One thing that's a total head scratcher- still a physical key (not push button) and no auto unlocking upon approaching the truck - I had to use the key fob. I imagine this is just a trim level option that my rental didn't have, but I can't believe a 2018 $60k vehicle doesn't have this (yet it has leather and a sunroof).
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Old 02-13-19, 06:34 AM
  #19  
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Originally Posted by Johnhav430 View Post
On the TCO a LX570 is six figures, yes six figures, for years 1-5! Granted many of us might get something like that used.
No... Or at least that's not how I would calculate and define TCO. The LX/Land Cruiser could only cost you six figures if you bought it brand new and literally never sold it or eventually gave it to someone for free. If you bought a new LX and spent $90k and kept it for 5 years, I'd estimate your TCO is somewhere in the range of $30k (ex: you sell it for $65k and spent $5k on maintenance & repairs).

TCO by definition means how much did it cost you to operate something while you "owned" it. So it's really just the net difference of what you paid for something minus what you sold it for and what you put into it for the duration of your ownership. There are other tricks & loopholes associated with this (business use, write offs, etc) but in general I'm pointing out I disagree with how you are defining TCO.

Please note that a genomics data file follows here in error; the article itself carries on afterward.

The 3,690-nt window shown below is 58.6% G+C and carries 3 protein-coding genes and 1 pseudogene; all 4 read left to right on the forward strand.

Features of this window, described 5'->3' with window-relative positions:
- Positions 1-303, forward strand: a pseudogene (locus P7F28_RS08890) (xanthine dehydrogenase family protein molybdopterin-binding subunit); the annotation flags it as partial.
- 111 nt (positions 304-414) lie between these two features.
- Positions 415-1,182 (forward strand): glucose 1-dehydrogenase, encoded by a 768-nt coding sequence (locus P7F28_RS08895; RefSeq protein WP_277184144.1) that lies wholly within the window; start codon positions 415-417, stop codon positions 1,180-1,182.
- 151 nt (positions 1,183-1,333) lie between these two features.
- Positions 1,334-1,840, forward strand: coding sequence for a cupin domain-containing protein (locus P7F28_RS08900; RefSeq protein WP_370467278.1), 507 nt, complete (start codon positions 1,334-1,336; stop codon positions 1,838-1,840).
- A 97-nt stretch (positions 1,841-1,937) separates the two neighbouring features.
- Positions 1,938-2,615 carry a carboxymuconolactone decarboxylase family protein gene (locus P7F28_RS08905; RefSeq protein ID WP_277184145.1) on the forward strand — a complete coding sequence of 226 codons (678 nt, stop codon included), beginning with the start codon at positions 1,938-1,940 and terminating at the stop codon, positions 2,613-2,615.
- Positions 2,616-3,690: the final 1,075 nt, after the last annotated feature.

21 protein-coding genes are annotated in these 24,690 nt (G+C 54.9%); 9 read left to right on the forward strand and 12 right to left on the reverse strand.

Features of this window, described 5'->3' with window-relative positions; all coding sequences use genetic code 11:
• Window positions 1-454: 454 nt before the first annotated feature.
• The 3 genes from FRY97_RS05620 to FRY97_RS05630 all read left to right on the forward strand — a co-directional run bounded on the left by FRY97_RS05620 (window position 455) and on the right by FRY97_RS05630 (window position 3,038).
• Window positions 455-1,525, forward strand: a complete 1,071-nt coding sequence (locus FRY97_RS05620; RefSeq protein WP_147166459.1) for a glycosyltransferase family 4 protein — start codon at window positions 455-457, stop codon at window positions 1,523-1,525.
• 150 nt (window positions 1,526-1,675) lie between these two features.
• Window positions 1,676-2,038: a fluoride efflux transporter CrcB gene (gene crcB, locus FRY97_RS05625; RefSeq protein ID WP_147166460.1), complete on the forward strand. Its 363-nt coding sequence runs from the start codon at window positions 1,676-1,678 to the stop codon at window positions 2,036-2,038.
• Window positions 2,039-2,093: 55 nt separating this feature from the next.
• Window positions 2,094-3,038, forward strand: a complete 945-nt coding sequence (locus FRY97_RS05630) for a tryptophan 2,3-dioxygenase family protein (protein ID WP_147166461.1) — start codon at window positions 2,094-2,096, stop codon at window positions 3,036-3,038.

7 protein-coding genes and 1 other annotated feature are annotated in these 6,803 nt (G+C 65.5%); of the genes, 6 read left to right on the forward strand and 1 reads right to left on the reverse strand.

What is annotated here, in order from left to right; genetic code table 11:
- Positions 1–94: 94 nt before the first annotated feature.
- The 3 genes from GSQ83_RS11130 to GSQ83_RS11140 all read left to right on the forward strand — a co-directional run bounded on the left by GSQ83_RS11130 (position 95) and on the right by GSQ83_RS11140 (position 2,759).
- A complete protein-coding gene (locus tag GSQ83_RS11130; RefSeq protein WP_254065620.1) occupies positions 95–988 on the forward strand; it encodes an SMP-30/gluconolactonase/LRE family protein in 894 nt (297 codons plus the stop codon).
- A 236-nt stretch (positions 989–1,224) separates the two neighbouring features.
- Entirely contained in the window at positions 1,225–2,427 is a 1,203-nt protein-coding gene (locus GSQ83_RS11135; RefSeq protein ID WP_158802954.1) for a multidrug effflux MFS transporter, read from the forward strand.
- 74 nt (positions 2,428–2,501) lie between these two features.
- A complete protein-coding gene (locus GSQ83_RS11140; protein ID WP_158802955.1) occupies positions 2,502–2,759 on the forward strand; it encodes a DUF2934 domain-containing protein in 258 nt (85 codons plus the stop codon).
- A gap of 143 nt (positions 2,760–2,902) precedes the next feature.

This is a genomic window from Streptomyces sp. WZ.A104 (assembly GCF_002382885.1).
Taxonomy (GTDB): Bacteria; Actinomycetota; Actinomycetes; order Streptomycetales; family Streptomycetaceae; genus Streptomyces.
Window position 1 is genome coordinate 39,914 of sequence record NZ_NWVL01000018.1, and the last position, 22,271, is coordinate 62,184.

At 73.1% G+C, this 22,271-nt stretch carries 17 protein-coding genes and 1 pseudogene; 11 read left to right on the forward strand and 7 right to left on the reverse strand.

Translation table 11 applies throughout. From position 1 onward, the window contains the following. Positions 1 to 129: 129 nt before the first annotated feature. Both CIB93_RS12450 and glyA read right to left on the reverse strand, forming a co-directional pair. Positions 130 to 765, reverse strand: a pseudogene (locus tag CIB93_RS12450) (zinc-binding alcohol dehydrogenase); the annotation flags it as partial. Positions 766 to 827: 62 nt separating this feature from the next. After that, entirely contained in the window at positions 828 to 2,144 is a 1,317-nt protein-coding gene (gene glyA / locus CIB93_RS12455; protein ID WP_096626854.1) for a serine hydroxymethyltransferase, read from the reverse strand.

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Old 02-13-19, 09:17 AM
  #20  
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Originally Posted by jrmckinley View Post
No... Or at least that's not how I would calculate and define TCO. The LX/Land Cruiser could only cost you six figures if you bought it brand new and literally never sold it or eventually gave it to someone for free. If you bought a new LX and spent $90k and kept it for 5 years, I'd estimate your TCO is somewhere in the range of $30k (ex: you sell it for $65k and spent $5k on maintenance & repairs).

TCO by definition means how much did it cost you to operate something while you "owned" it. So it's really just the net difference of what you paid for something minus what you sold it for and what you put into it for the duration of your ownership. There are other tricks & loopholes associated with this (business use, write offs, etc) but in general I'm pointing out I disagree with how you are defining TCO.